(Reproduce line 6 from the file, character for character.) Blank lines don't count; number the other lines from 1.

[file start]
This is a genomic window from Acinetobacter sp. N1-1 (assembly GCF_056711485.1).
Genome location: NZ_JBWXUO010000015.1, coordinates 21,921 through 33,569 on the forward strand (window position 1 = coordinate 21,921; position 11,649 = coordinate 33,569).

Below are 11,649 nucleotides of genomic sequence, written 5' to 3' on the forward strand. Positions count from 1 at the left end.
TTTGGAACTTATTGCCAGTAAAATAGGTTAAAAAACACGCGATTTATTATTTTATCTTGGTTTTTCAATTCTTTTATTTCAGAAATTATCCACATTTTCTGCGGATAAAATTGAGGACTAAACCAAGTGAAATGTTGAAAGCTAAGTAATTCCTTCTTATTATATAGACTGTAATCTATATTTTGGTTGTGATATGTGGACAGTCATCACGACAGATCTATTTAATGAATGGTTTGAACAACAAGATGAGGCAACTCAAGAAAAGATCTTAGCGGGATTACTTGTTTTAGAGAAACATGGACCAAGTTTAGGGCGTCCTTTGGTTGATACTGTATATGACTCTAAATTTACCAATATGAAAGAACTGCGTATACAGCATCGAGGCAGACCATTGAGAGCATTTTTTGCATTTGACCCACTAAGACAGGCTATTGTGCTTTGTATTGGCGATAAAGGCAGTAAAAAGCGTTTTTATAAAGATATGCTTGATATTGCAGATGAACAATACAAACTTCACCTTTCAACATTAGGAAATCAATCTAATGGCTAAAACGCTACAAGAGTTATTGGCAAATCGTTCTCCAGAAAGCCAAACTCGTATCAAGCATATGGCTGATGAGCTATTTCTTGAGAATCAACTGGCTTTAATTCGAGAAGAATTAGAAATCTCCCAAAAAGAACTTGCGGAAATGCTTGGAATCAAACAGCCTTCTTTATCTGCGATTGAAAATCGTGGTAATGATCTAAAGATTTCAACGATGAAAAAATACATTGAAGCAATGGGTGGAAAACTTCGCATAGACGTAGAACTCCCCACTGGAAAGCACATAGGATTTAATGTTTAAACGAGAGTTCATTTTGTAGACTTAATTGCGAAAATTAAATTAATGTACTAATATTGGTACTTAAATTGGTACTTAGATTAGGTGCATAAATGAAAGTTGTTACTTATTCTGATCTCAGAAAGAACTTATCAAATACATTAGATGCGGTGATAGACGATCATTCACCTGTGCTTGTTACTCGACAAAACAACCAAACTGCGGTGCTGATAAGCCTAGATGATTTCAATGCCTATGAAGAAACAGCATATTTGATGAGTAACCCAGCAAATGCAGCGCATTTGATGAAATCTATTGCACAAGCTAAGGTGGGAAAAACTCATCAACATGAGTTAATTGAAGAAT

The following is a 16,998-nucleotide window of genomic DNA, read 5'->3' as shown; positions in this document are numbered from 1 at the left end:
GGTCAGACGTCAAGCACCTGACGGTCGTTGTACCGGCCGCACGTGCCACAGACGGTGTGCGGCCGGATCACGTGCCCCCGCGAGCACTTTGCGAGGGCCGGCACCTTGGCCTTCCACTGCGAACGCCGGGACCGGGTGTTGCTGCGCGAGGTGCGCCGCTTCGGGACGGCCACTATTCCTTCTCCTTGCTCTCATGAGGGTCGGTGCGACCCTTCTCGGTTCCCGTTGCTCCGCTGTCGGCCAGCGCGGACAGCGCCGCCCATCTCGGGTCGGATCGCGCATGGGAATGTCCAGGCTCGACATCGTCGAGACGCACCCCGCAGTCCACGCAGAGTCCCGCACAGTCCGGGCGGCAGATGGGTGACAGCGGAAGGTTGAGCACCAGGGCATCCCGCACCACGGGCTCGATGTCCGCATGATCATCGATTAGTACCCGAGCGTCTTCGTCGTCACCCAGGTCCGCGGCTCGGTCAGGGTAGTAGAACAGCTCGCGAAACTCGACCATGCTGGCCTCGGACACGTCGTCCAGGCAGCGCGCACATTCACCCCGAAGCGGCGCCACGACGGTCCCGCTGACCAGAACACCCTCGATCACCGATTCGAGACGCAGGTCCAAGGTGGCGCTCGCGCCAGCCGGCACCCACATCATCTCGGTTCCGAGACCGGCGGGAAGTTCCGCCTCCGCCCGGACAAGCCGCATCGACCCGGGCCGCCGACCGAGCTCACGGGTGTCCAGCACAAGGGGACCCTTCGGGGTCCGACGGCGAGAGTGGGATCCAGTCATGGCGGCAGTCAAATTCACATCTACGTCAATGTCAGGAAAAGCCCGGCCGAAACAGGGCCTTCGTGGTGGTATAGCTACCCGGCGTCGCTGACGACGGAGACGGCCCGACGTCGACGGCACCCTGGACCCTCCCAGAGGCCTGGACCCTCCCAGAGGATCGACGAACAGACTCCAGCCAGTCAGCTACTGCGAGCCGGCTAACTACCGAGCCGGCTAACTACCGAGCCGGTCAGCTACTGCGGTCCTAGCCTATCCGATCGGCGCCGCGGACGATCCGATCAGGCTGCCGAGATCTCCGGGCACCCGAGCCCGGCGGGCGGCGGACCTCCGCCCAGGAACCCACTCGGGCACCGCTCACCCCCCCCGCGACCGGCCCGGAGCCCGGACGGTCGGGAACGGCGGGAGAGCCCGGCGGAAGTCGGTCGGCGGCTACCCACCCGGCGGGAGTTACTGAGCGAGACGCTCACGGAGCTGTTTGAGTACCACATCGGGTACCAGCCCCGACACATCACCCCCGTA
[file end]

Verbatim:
GGTCAGACGTCAAGCACCTGACGGTCGTTGTACCGGCCGCACGTGCCACAGACGGTGTGCGGCCGGATCACGTGCCCCCGCGAGCACTTTGCGAGGGCCGGCACCTTGGCCTTCCACTGCGAACGCCGGGACCGGGTGTTGCTGCGCGAGGTGCGCCGCTTCGGGACGGCCACTATTCCTTCTCCTTGCTCTCATGAGGGTCGGTGCGACCCTTCTCGGTTCCCGTTGCTCCGCTGTCGGCCAGCGCGGACAGCGCCGCCCATCTCGGGTCGGATCGCGCATGGGAATGTCCAGGCTCGACATCGTCGAGACGCACCCCGCAGTCCACGCAGAGTCCCGCACAGTCCGGGCGGCAGATGGGTGACAGCGGAAGGTTGAGCACCAGGGCATCCCGCACCACGGGCTCGATGTCCGCATGATCATCGATTAGTACCCGAGCGTCTTCGTCGTCACCCAGGTCCGCGGCTCGGTCAGGGTAGTAGAACAGCTCGCGAAACTCGACCATGCTGGCCTCGGACACGTCGTCCAGGCAGCGCGCACATTCACCCCGAAGCGGCGCCACGACGGTCCCGCTGACCAGAACACCCTCGATCACCGATTCGAGACGCAGGTCCAAGGTGGCGCTCGCGCCAGCCGGCACCCACATCATCTCGGTTCCGAGACCGGCGGGAAGTTCCGCCTCCGCCCGGACAAGCCGCATCGACCCGGGCCGCCGACCGAGCTCACGGGTGTCCAGCACAAGGGGACCCTTCGGGGTCCGACGGCGAGAGTGGGATCCAGTCATGGCGGCAGTCAAATTCACATCTACGTCAATGTCAGGAAAAGCCCGGCCGAAACAGGGCCTTCGTGGTGGTATAGCTACCCGGCGTCGCTGACGACGGAGACGGCCCGACGTCGACGGCACCCTGGACCCTCCCAGAGGCCTGGACCCTCCCAGAGGATCGACGAACAGACTCCAGCCAGTCAGCTACTGCGAGCCGGCTAACTACCGAGCCGGCTAACTACCGAGCCGGTCAGCTACTGCGGTCCTAGCCTATCCGATCGGCGCCGCGGACGATCCGATCAGGCTGCCGAGATCTCCGGGCACCCGAGCCCGGCGGGCGGCGGACCTCCGCCCAGGAACCCACTCGGGCACCGCTCACCCCCCCCGCGACCGGCCCGGAGCCCGGACGGTCGGGAACGGCGGGAGAGCCCGGCGGAAGTCGGTCGGCGGCTACCCACCCGGCGGGAGTTACTGAGCGAGACGCTCACGGAGCTGTTTGAGTACCACATCGGGTACCAGCCCCGACACATCACCCCCGTA